Labeling Physicians as Greedy
It's a term insurance companies love to use to smear all physicians.
It's meant to shame us into silence.
"Doctors shouldn't care about money. . ."
"Didn't you become a doctor to help people?"
And now. "Surprise bills are caused by greedy physicians."
It's especially disappointing when our colleagues use the term "greedy doctor" to cut down their own colleagues. Our good friend Dr. Ezekiel Emanuel, oncologist at University of Pennsylvania but unclear if he actually sees patients still, has been willing to label doctors as greedy here: https://www.washingtonpost.com/opinions/2019/09/04/no-one-likes-surprise-medical-bills-so-why-does-congressional-action-seem-so-unlikely/
When I read this article, I was shocked. Angry.
Then just dejected. Really? Your own colleague thinks of me in this way?
Then doubt. Is speaking out about insurance companies really greedy?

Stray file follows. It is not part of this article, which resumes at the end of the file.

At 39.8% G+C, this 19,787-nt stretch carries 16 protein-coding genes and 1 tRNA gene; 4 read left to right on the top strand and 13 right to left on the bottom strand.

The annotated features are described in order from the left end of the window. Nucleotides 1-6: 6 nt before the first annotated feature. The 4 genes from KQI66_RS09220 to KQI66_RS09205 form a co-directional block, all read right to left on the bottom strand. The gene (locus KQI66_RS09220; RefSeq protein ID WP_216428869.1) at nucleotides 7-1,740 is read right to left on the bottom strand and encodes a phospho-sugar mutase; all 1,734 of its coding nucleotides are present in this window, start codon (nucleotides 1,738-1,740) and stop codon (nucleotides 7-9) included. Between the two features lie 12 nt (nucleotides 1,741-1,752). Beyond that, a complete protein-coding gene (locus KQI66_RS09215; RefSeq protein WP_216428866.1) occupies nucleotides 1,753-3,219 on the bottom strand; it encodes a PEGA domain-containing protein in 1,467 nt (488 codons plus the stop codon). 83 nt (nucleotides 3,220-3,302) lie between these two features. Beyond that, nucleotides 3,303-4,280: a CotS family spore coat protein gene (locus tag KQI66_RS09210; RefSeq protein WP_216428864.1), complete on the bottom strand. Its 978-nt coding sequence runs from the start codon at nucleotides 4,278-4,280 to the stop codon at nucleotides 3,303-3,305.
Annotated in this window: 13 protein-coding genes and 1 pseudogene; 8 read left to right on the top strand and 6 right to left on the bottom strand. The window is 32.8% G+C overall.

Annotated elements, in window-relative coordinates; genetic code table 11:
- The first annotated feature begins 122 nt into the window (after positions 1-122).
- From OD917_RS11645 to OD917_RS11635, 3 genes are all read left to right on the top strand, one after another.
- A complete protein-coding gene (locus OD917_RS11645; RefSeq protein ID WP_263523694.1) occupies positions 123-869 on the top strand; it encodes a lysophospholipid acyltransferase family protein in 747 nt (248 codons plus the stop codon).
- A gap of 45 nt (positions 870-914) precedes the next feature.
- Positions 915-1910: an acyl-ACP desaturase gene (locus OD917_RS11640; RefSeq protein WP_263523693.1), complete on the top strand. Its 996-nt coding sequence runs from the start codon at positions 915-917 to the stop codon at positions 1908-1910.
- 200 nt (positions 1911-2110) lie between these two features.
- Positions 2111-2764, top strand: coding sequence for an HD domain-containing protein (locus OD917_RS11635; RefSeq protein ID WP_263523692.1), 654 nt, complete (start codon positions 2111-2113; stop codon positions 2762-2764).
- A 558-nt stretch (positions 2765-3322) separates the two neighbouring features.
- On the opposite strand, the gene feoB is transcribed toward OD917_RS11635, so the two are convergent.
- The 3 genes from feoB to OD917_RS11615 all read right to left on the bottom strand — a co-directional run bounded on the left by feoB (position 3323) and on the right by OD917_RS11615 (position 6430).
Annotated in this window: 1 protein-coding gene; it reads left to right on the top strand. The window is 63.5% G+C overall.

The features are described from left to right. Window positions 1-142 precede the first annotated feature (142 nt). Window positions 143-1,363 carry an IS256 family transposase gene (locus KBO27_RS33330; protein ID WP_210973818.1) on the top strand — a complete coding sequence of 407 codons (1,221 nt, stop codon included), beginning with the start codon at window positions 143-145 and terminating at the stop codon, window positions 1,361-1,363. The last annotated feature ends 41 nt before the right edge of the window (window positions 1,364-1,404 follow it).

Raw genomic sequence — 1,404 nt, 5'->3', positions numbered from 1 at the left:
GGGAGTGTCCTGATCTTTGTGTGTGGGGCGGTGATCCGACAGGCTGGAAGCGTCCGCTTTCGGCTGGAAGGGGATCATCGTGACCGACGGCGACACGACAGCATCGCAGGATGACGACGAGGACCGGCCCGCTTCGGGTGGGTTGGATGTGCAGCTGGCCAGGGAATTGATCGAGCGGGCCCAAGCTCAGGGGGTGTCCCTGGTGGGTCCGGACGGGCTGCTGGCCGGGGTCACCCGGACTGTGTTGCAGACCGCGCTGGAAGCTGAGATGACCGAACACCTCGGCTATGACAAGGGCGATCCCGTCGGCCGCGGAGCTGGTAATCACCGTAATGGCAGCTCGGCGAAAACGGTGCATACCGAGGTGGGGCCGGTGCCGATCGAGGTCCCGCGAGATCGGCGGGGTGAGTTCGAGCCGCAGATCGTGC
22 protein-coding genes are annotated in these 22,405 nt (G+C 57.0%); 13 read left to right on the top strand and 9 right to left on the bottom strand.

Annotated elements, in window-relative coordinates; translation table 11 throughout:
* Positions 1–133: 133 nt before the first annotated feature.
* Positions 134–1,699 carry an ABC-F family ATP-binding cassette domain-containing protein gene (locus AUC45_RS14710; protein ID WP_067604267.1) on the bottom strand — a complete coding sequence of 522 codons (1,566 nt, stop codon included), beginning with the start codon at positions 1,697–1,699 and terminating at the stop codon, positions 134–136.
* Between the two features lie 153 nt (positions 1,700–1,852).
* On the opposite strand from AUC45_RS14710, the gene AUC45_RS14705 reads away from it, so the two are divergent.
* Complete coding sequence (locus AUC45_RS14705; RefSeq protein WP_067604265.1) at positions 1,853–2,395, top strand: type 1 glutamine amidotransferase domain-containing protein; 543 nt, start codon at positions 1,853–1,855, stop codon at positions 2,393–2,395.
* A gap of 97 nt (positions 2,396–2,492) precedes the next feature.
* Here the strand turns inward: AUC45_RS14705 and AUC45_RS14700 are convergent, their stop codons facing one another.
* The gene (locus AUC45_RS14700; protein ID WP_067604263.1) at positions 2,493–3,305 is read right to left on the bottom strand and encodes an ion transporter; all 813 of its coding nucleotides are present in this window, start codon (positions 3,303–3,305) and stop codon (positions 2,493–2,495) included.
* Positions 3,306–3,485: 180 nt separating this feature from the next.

No. I want to make a living as a physician but if this carve out for insurance companies actually happens, PATIENTS WILL SUFFER.
California patients have borne the brunt of benchmarking. Networks have narrowed there and patients complaints regarding access have skyrocketed. With benchmarking, EDs will have a hard time finding specialist coverage. Rural hospitals may close.
There's been several articles recently besides this Washington Post article that has labeled docs as "greedy" for opposing current surprise billing legislation. It's a smear campaign. Period. No physician I know wants patients to receive surprise bills. And refusing to accept ludicrous terms of insurers and speaking out against their heavy handed tactics is NOT greedy. We are protecting our profession and patients.
The good news is that when smear campaigns start picking up in the media. . well, that means someone is nervous.
Label me greedy. Label and slander physicians who sacrifice over and over for their patients. I guarantee it will backfire.